There, our government and others agreed to debt forgiveness programs because it was clear that colonial powers had illegally shackled the newly independent states with an unsustainable debt burden. Those debts were imposed, suffocating unfair and illegal.
Recently, just before the earthquake, Haiti won a billion dollars in debt forgiveness and then promptly began to borrow money again. Haiti's problems may mirror our own in another way with Presidential proclamations of "help on the way" undermined by poor or non-existent delivery.

In our country, millions of people were talked into taking bogus subprime loans that lenders knew were deceptive. According to the FBI there was "an epidemic of mortgage fraud." These loans were then securitized by Wall Street and sold worldwide with misrepresented values. Another fraud.

They were also insured by companies like AIG with shady insurance deals to guard against the defaults they knew would follow. This was not just business as usual but, in part, a criminal enterprise. There are many foreclosure relief scams too. A lawyer in Orange County California was just charged with engineering 400 foreclosure modification frauds. . .

An Online Legal Dictionary reminds us that the government has powers to act that it is not using.

"As a function of its Police Power, a state may suspend contractual rights when public welfare, health, or safety are threatened. During the World War I housing shortage, some New York landlords raised rents to exorbitant levels and evicted tenants who failed to pay…

Some states went further imposing a debt moratorium. In happened in Minnesota during the depression when there was a sharp rise in foreclosures on farm property, "Fifty years later the Minnesota legislature responded again to public pressure to relieve farm debts by passing another Mortgage Moratorium Act"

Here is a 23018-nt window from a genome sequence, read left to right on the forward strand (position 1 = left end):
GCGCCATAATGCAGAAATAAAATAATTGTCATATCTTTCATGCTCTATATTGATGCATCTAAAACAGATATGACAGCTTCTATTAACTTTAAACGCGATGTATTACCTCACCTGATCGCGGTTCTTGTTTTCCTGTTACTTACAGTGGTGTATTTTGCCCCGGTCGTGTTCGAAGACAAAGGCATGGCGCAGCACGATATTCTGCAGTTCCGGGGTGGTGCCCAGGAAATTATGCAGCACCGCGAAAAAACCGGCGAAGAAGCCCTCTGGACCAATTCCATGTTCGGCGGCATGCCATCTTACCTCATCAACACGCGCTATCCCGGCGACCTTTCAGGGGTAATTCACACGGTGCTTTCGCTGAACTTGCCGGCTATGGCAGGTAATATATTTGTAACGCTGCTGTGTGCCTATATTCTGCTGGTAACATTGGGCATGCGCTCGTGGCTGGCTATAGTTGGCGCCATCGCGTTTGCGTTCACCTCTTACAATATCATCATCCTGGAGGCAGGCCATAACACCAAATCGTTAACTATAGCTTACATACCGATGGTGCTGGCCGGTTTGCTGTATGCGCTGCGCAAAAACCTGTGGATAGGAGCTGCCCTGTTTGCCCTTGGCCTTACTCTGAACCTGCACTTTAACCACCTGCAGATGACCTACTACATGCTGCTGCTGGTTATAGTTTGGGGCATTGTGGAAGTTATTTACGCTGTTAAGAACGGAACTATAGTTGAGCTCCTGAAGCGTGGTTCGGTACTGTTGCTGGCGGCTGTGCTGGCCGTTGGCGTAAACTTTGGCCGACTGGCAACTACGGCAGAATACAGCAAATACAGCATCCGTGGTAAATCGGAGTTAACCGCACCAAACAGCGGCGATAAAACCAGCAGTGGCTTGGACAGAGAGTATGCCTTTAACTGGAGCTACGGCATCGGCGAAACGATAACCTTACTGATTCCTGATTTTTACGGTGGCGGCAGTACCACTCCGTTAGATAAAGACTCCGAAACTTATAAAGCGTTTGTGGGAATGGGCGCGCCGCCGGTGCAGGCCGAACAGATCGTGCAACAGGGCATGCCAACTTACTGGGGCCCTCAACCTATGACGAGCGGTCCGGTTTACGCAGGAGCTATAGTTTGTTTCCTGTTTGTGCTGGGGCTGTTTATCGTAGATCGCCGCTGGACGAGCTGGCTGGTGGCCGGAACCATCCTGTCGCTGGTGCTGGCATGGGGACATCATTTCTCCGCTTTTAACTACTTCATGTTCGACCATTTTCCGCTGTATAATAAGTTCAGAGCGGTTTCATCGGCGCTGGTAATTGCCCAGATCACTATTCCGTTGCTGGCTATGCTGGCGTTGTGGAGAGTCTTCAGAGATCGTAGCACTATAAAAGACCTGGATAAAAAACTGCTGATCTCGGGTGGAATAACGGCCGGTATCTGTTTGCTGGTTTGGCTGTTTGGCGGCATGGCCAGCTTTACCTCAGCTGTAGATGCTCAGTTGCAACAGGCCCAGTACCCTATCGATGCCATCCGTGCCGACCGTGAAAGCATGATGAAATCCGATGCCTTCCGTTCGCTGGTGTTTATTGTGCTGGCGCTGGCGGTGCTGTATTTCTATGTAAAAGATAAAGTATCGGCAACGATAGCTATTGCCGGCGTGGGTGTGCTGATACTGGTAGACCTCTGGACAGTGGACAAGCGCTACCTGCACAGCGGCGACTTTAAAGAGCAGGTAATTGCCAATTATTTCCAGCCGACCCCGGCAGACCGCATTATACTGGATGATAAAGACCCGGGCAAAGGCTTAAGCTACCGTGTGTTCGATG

"In its view, the state had a right under its police power to declare an economic emergency," says the writer Alex Abella, who contributes to the LA Times, "to safeguard the public and promote the general welfare of the people" which necessitated the drafting and implementing of the moratorium.

"Needless to say, financial interests -- banks, loan holders -- sued, losing both at the state and the federal level. When the case finally arrived at the U.S. Supreme Court, Chief Justice Charles Evans, in the case of Blaisdell versus Home Building & Loan Association upheld the constitutionality of the moratorium as a "reasonable means to safeguard the economic structures upon which the good of all depend."


1 Comments:

Blogger Laura Harrison McBride said...

Coupled with the Extreme Court's recent ruling regarding corporations as persons, it would seem the call for mortgage relief has less chance of succeeding than the war in Afghanistan. Since corporations--banks, mortgage companies and the like--are now officially "people" in the United States, it will be all too easy for government (next chapter: are government agencies "people" too? Perhaps Roberts and his Gang of Four can decide) to pervert the words of Charles Evans in order to safeguard the economic structures upon which the good of THOSE "people" depend. RIP, United States.

January 27, 2010 5:42 AM